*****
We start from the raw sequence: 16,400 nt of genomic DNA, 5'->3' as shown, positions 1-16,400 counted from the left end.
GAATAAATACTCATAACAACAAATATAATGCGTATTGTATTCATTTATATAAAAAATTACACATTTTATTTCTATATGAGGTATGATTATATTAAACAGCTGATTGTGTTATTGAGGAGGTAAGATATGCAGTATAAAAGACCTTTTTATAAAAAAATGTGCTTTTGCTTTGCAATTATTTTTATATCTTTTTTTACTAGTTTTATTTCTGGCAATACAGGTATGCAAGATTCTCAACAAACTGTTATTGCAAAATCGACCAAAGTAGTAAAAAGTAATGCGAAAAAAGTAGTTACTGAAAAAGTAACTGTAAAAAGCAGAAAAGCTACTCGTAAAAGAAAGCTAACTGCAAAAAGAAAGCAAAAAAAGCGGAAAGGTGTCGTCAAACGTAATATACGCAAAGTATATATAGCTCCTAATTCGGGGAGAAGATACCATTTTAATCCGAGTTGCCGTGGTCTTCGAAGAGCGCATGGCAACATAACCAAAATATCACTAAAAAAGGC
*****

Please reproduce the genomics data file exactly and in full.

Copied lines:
We start from the raw sequence: 16,400 nt of genomic DNA, 5'->3' as shown, positions 1-16,400 counted from the left end.
GAATAAATACTCATAACAACAAATATAATGCGTATTGTATTCATTTATATAAAAAATTACACATTTTATTTCTATATGAGGTATGATTATATTAAACAGCTGATTGTGTTATTGAGGAGGTAAGATATGCAGTATAAAAGACCTTTTTATAAAAAAATGTGCTTTTGCTTTGCAATTATTTTTATATCTTTTTTTACTAGTTTTATTTCTGGCAATACAGGTATGCAAGATTCTCAACAAACTGTTATTGCAAAATCGACCAAAGTAGTAAAAAGTAATGCGAAAAAAGTAGTTACTGAAAAAGTAACTGTAAAAAGCAGAAAAGCTACTCGTAAAAGAAAGCTAACTGCAAAAAGAAAGCAAAAAAAGCGGAAAGGTGTCGTCAAACGTAATATACGCAAAGTATATATAGCTCCTAATTCGGGGAGAAGATACCATTTTAATCCGAGTTGCCGTGGTCTTCGAAGAGCGCATGGCAACATAACCAAAATATCACTAAAAAAGGC